DRS Could Save Councils £35m a Year
A new study we have written for a consortium comprising of Keep Britain Tidy, the Marine Conservation Society, Surfers Against Sewage, Campaign to Protect Rural England and Reloop, together with Melissa and Stephen Murdoch, has found that local authorities stand to benefit from the introduction of a deposit refund system (DRS) for plastic and glass bottles and aluminium cans.
The new report, published today in the Houses of Parliament, finds that local authorities across England could save up to £35 million every year if a DRS for drinks containers was introduced.
Our analysis of data across eight local authorities, including those with high and low recycling rates, found that rather than losing income, the individual authorities could potentially make savings of between £60,000 and £500,000.
Every day 35 million plastic bottles and 20 million aluminium cans are sold across the UK and many end up as litter, in our oceans or in landfill sites. Evidence from other countries, including the US, Norway and Germany, shows that the introduction of a simple deposit on plastic bottles and cans can raise collection rates above 90% and reduce littering.
The report finds that local authorities would lose some income as there would be a reduced number of cans and plastic bottles in the kerbside collections to sell to recyclers. However, the savings made from having fewer containers to collect and sort, as well as reduced levels of littering and reduced landfill charges will actually create savings that outweigh the loss of revenue.
The report makes recommendations for both government and local authorities on how kerbside services can be adapted to ensure that the savings resulting from a DRS are shared equally between county councils and district councils.
With local authority resources under increasing pressure, these findings provide evidence that, rather than negatively affecting local authority waste services, a DRS could actually support them and reduce the costs of delivering the service, while also delivering cleaner streets and reducing the amount of plastic entering our oceans.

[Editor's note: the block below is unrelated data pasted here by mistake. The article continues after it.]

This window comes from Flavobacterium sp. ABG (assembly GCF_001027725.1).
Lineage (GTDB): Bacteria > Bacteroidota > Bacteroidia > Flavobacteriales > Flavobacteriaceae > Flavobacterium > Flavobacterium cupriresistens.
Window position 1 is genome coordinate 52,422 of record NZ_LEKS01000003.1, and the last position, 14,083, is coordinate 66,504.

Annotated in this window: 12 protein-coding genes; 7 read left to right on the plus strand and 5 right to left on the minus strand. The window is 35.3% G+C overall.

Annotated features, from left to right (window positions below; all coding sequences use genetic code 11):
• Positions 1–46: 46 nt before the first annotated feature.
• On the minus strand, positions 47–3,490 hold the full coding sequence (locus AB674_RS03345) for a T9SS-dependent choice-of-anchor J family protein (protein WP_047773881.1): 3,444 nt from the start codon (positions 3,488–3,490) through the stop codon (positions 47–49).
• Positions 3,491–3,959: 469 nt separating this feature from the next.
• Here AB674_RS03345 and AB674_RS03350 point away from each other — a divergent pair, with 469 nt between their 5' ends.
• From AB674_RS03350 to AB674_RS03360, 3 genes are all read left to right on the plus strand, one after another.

Picture caption: Infographic from the report Impacts of a Deposit Refund System for One-way Beverage Packaging on Local Authority Waste Services
Allison Ogden-Newton, Chief Executive of Keep Britain Tidy, said:
“There is no doubt that introducing a deposit refund system would reduce littering in this country but, until now, there has been a concern that it would have a negative impact on cash-strapped councils. This report shows that in fact a DRS would create savings for local government.”
Samantha Harding, Litter Programme Director at CPRE, said:
“There are no longer any valid arguments that DRS doesn’t work and the environmental case is crystal clear. For our coasts and countryside, the cost of not taking action will be far greater than any incurred by the parts of industry that are trying to block this. Michael Gove can now build on the success of the Government’s bag charge and the ban on microbeads by confirming England will have a deposit system.”
Hugo Tagholm, CEO of Surfers Against Sewage, said:
“Deposit refund schemes are a tried-and-tested way of dramatically increasing recycling rates while reducing plastic bottle and other container pollution on our beaches, in our streets and across the countryside.
“This report now clearly shows that introducing a DRS for England would also benefit local economies and communities, saving councils money that could be redirected to vital frontline services. All the evidence points to the unrivalled benefits of introducing DRS for England as soon as possible. Good for the environment, people and the economy.”
Sue Kinsey, Senior Pollution Policy Officer from the Marine Conservation Society, said:
“We know from evidence around the world that deposit return systems decrease litter and increase high quality recycling. This report shows that such systems will also save local authorities money and we strongly urge the Government to introduce a DRS into England ensuring that it dovetails with any systems in Scotland and Wales.”
The full report can be read here.